Lean production techniques are routinely applied in the manufacture of cars from Detroit to Beijing, but could they be applied to the processing of self-assessment tax returns? That was the gauntlet thrown down to PA Consulting Group by HM Revenue & Customs (HMRC), which had been told in 2004 that it needed to reduce its headcount while achieving efficiency gains of £507m by 2008.
Some 25 million self-assessment tax returns are sent out each year, but error rates were high and processing times lengthy. After conducting a trial of lean techniques at a site in the Lothian regions of Scotland, PA was asked to extend it into HMRC's 'large processing organisation' at sites in Portsmouth and Cardiff. Lean thinking - more focus on the customer and cutting waste and operational snags - was on the march.
A team of 13 consultants worked with about 200 HMRC staff, many of whom lacked the experience or skills to run a lean process and didn't see productivity improvement as a priority. Some even needed convincing that lean techniques could be applied in the public sector. Managers and supervisors had to be trained in the theory and practice of lean processes, and PA devised a game to put lean principles into a context.
Three teams were assigned to work off-site to redesign processes, and within three days the job had been done, reducing process steps from 62 to 12 and creating a standardised way of working. Staff were trained in the lean way of thinking, and although HMRC's front-line managers ran the trials, PA consultants acted as coaches to prompt and guide employees.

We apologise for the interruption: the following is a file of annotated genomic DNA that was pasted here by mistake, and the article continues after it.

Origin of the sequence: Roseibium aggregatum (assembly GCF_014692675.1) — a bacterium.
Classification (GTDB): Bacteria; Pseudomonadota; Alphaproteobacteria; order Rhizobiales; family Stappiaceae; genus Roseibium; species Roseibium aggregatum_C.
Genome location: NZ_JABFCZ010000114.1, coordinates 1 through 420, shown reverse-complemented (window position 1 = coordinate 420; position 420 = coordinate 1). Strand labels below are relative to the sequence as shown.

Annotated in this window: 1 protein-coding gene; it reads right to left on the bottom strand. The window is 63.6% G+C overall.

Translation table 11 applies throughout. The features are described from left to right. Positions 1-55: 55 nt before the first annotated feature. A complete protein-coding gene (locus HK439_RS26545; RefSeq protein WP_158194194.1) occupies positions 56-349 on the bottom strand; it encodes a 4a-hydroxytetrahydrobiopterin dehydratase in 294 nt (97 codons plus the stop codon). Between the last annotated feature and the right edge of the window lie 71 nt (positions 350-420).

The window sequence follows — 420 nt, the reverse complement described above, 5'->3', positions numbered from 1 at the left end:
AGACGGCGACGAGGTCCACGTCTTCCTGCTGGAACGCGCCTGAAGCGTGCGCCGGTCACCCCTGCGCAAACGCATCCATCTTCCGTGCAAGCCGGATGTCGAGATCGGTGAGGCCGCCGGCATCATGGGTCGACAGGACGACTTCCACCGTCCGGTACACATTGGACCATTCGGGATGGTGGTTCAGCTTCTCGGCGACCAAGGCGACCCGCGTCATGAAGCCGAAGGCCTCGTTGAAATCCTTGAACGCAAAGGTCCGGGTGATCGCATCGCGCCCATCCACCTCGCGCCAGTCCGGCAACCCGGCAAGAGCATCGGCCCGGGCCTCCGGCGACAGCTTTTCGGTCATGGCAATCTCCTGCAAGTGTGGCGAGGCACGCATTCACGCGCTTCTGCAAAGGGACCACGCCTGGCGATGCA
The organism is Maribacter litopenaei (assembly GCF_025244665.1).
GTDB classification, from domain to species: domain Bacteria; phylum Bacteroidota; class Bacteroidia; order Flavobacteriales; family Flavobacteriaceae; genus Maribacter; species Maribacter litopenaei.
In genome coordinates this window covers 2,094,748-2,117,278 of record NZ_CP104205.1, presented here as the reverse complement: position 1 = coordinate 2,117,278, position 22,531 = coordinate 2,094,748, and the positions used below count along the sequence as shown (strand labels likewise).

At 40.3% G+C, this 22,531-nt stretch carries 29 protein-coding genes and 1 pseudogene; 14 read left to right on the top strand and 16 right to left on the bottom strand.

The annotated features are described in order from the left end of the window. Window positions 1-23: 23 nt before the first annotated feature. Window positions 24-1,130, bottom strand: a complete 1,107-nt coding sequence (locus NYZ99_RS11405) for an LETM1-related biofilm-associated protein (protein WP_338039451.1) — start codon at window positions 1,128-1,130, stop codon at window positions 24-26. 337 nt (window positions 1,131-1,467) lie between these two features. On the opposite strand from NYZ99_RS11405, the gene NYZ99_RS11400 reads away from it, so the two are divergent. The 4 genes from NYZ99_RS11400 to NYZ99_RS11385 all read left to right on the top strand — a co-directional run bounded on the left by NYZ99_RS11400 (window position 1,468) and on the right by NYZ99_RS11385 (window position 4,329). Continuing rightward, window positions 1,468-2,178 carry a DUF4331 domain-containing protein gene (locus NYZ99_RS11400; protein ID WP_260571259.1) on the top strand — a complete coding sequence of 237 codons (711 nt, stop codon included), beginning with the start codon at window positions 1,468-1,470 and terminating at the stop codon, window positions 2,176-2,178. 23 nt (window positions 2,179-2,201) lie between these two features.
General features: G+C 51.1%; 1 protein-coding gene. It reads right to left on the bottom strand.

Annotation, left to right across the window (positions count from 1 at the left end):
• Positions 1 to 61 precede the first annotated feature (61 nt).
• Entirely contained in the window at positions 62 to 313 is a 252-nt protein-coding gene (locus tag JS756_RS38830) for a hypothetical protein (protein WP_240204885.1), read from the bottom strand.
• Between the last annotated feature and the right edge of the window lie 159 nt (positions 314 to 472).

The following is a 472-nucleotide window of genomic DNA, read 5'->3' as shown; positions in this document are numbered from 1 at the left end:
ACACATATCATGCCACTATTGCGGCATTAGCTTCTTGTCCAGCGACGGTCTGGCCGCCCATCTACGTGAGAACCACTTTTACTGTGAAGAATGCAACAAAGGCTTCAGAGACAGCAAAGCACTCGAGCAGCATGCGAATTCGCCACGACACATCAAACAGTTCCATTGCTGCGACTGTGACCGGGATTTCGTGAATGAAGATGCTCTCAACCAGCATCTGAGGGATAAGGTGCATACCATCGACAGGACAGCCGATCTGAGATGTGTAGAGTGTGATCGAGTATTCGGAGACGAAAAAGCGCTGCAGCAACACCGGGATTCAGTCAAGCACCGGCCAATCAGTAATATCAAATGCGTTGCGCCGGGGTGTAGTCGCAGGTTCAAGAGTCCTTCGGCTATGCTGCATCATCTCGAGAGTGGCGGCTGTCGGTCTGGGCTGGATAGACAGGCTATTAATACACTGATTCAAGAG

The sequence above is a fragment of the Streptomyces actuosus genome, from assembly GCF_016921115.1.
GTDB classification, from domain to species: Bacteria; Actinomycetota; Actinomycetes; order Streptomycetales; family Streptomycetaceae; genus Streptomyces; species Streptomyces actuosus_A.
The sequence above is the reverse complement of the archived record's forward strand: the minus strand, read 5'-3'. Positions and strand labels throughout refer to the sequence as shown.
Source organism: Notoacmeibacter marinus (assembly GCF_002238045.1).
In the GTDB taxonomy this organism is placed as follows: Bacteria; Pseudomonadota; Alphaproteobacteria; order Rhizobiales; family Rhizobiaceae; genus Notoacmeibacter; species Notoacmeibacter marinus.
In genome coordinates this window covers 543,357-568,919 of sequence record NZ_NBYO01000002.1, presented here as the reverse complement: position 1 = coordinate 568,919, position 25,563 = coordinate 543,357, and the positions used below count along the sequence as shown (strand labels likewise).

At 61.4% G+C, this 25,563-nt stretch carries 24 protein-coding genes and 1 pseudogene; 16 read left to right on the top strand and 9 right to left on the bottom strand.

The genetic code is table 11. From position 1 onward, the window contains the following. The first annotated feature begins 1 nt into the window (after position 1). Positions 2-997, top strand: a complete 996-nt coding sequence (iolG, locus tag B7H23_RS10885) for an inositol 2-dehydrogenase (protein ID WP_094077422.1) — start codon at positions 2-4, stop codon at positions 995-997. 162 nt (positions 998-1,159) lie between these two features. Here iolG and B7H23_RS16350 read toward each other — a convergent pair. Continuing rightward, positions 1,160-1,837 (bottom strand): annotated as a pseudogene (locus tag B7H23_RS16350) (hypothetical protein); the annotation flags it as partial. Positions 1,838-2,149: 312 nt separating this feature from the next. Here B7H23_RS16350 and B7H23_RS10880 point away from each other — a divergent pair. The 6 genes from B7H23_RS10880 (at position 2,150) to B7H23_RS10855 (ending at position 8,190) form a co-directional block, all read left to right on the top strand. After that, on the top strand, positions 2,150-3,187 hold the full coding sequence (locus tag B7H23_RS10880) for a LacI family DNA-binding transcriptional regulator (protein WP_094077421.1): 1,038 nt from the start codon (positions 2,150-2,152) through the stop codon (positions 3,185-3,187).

The success of the trials was dramatic: productivity rose by more than 30%, errors were reduced by 75% and the time taken to process a tax return slashed from 36 days to just five. And the trials showed that these types of process improvement could help collect more tax. HMRC now has a strong business case for rolling out lean techniques across the organisation.
Based on the results from the trials, PA reckons that HMRC could save up to £99m by introducing the approach to 7,000 of its staff.
PA's 'lean' trials ushered in productivity improvements of 30% at HMRC, enabling tax returns to be processed in five days instead 36.
- Gain efficiencies through greater precision and control.
- Practise a continuous improvement culture by involving managers in daily operations.
- Engage staff at all levels to overcome scepticism and resistance to change.
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